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Blake's Bad Day
About the Author: Michael Allan Mallory is a two-time Silver Falchion Award finalist, most recently for his novel The Lost Dragon Murder, which MWA Grandmaster Ellen Hart called “a perfect story to curl up with on a winter’s night.” Michael is also the co-author of the Snake Jones mysteries, which feature mystery’s first zoologist sleuth, Lavender “Snake” Jones. Michael’s short fiction has appeared in numerous crime anthologies and publications.

Life was pretty sweet for Blake Ritchie. Great job. Great boss. Great prairie-style house in an upscale neighborhood. Then nine o’clock Tuesday morning came.

First sign he was in deep shit was his boss’s face. Aimee Hickok was as easy as they came, a CEO who excelled at guiding her staff with a light touch and a ready smile. Her meetings always started with a welcoming smile to put everyone at ease.


Except today.

There wasn’t a smidge of good cheer in her soft oval face. Rather the opposite. Beneath the stark white bangs, decisive hazel eyes sent a clear message to listen up.

“This won’t be fun,” she warned.

Blake sat up, all attention. This was a one-on-one meeting with the door closed. Another bad sign.

“Our financials suck,” Aimee began in an icy voice. “I’ve been going over the numbers again, and they’re depressing. As you know, this is our third consecutive quarter with declining sales.”

He did know. As Chief Financial Officer, it was Blake who had recently dropped that disappointing nugget on her. “The economic downturn,” he offered by way of explanation. Even to him it sounded lame.

“I get that, but we can’t use it as an excuse. Prospects for the next two quarters don’t look any better.”

Blake swallowed hard. Wherever this conversation was headed, he had a bad feeling he wasn’t going to like it.

Aimee angled her head toward him. “We’re barely getting by. How long we can continue doing that, I don’t know. We’re not in dire straits yet—but that’s bound to come if we don’t get our arms around our cash flow problems. We can’t depend on the economy to improve, so we need to get proactive.”

“How do you mean?”

The hazel eyes narrowed. “For years you’ve told me how antiquated and confusing our accounting systems are. That’s no criticism of you, Blake; both of us inherited this rat’s nest when we joined the company.”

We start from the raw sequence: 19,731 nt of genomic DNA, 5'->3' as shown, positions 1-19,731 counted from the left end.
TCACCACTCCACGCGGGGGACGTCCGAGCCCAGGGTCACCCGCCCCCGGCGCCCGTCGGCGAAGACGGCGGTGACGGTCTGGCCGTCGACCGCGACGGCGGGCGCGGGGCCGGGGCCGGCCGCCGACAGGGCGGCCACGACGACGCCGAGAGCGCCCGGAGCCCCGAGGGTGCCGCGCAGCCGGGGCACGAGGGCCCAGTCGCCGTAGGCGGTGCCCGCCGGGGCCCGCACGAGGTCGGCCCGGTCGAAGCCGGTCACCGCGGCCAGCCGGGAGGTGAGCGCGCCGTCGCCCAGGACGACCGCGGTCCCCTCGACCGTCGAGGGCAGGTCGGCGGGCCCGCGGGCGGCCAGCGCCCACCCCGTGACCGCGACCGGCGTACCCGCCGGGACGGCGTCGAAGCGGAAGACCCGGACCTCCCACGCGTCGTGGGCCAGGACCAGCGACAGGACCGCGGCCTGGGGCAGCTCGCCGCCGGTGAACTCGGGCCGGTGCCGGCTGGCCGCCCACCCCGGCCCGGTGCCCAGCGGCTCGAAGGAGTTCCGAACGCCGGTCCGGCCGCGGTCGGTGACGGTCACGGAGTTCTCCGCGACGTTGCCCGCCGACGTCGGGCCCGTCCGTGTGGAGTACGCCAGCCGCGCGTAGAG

He was relieved she acknowledged this. It wasn’t his fault the company’s record-keeping was confusing. Previous CFOs could be thanked for that. Unfortunately, the relief didn’t last. Aimee wasn’t finished.

“We have to move on.” She glanced down at the financial printouts on her desk before looking at him again. “Every year since I took over as CEO, the company has ended the fiscal year with unreconciled losses, confusing deferred expenses, inconsistent asset allocations.” She tossed up her hands. “Because every year ended with a hefty profit, we could afford to eat those miscellaneous losses and look the other way. Not anymore.”

Blake’s stomach churned. She wasn’t going to leave this alone. Did she know? Had she figured out he’d been cooking the books?

In a hardened voice, she added, “The company’s leaking money. If we don’t plug those leaks, we’ll have to make some grim choices.” Her usually engaging feminine eyes held a ferocity he wasn’t used to. They bored to the back of his skull. For a second he was afraid he’d break down and confess his crimes right there.

He cleared his throat. Tried to mask his anxiety. “Grim choices?”

“Layoffs. Plant closures.”

“I see.”

“That shouldn’t be news to you. You gave me these numbers.”


“What I want is for you and your team to drop whatever else you’re doing. I want you to put our finances for the past two years under a microscope.”

Blake shifted uncomfortably. “The company financials were reviewed six months ago.”

“And nothing new came out of it,” she grumbled. “Clearly, we didn’t dive deep enough. Do it again. This time don’t assume anything. Look at every expense again. Every sale, fee, surcharge. Every tax and deduction. Every billable. Everything.”

“Got it.”

Aimee’s sleek eyebrows lowered. “And make sure you give a lead role to that new cost accountant.”

“Who? Maggie Chen?”

“No, the other one. Cathy.”

“Sure, if you want. She’s only been with us six months,” he cautioned. “Still figuring out our systems and processes.”

This story appears in our FEB 2023 Issue
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